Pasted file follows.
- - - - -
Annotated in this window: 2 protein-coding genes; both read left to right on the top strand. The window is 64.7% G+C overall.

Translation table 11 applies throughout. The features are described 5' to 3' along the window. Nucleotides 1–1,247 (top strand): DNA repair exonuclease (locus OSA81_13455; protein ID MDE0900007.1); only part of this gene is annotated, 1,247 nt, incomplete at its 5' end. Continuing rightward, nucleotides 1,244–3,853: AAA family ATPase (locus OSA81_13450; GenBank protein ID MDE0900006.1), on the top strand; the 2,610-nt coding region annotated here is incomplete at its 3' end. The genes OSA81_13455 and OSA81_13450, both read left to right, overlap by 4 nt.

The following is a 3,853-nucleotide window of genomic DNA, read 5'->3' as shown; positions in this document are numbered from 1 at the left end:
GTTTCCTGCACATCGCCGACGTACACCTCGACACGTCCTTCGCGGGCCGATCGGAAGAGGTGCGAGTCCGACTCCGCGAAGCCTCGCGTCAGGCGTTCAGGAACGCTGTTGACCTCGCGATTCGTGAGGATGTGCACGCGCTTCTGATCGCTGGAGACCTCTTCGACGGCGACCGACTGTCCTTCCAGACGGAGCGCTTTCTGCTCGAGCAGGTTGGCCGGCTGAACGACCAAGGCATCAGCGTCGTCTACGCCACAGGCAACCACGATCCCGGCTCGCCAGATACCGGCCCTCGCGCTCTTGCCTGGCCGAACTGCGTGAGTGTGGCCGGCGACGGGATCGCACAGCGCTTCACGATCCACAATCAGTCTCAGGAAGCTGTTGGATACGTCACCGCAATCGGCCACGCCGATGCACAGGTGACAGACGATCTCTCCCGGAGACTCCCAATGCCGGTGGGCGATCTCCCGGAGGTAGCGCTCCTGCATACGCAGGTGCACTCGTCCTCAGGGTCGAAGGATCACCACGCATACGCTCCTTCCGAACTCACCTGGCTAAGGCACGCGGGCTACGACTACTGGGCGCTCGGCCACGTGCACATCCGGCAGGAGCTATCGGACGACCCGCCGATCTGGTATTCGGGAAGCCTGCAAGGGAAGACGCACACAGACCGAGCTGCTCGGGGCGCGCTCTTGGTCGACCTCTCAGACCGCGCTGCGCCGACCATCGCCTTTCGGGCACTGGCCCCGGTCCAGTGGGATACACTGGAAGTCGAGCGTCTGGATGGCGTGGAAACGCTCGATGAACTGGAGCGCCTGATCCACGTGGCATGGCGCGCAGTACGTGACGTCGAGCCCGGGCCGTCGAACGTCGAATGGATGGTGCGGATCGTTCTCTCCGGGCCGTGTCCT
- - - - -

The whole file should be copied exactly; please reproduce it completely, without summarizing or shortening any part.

Annotated in this window: 2 protein-coding genes; both read left to right on the top strand. The window is 64.7% G+C overall.

Translation table 11 applies throughout. The features are described 5' to 3' along the window. Nucleotides 1–1,247 (top strand): DNA repair exonuclease (locus OSA81_13455; protein ID MDE0900007.1); only part of this gene is annotated, 1,247 nt, incomplete at its 5' end. Continuing rightward, nucleotides 1,244–3,853: AAA family ATPase (locus OSA81_13450; GenBank protein ID MDE0900006.1), on the top strand; the 2,610-nt coding region annotated here is incomplete at its 3' end. The genes OSA81_13455 and OSA81_13450, both read left to right, overlap by 4 nt.

The following is a 3,853-nucleotide window of genomic DNA, read 5'->3' as shown; positions in this document are numbered from 1 at the left end:
GTTTCCTGCACATCGCCGACGTACACCTCGACACGTCCTTCGCGGGCCGATCGGAAGAGGTGCGAGTCCGACTCCGCGAAGCCTCGCGTCAGGCGTTCAGGAACGCTGTTGACCTCGCGATTCGTGAGGATGTGCACGCGCTTCTGATCGCTGGAGACCTCTTCGACGGCGACCGACTGTCCTTCCAGACGGAGCGCTTTCTGCTCGAGCAGGTTGGCCGGCTGAACGACCAAGGCATCAGCGTCGTCTACGCCACAGGCAACCACGATCCCGGCTCGCCAGATACCGGCCCTCGCGCTCTTGCCTGGCCGAACTGCGTGAGTGTGGCCGGCGACGGGATCGCACAGCGCTTCACGATCCACAATCAGTCTCAGGAAGCTGTTGGATACGTCACCGCAATCGGCCACGCCGATGCACAGGTGACAGACGATCTCTCCCGGAGACTCCCAATGCCGGTGGGCGATCTCCCGGAGGTAGCGCTCCTGCATACGCAGGTGCACTCGTCCTCAGGGTCGAAGGATCACCACGCATACGCTCCTTCCGAACTCACCTGGCTAAGGCACGCGGGCTACGACTACTGGGCGCTCGGCCACGTGCACATCCGGCAGGAGCTATCGGACGACCCGCCGATCTGGTATTCGGGAAGCCTGCAAGGGAAGACGCACACAGACCGAGCTGCTCGGGGCGCGCTCTTGGTCGACCTCTCAGACCGCGCTGCGCCGACCATCGCCTTTCGGGCACTGGCCCCGGTCCAGTGGGATACACTGGAAGTCGAGCGTCTGGATGGCGTGGAAACGCTCGATGAACTGGAGCGCCTGATCCACGTGGCATGGCGCGCAGTACGTGACGTCGAGCCCGGGCCGTCGAACGTCGAATGGATGGTGCGGATCGTTCTCTCCGGGCCGTGTCCT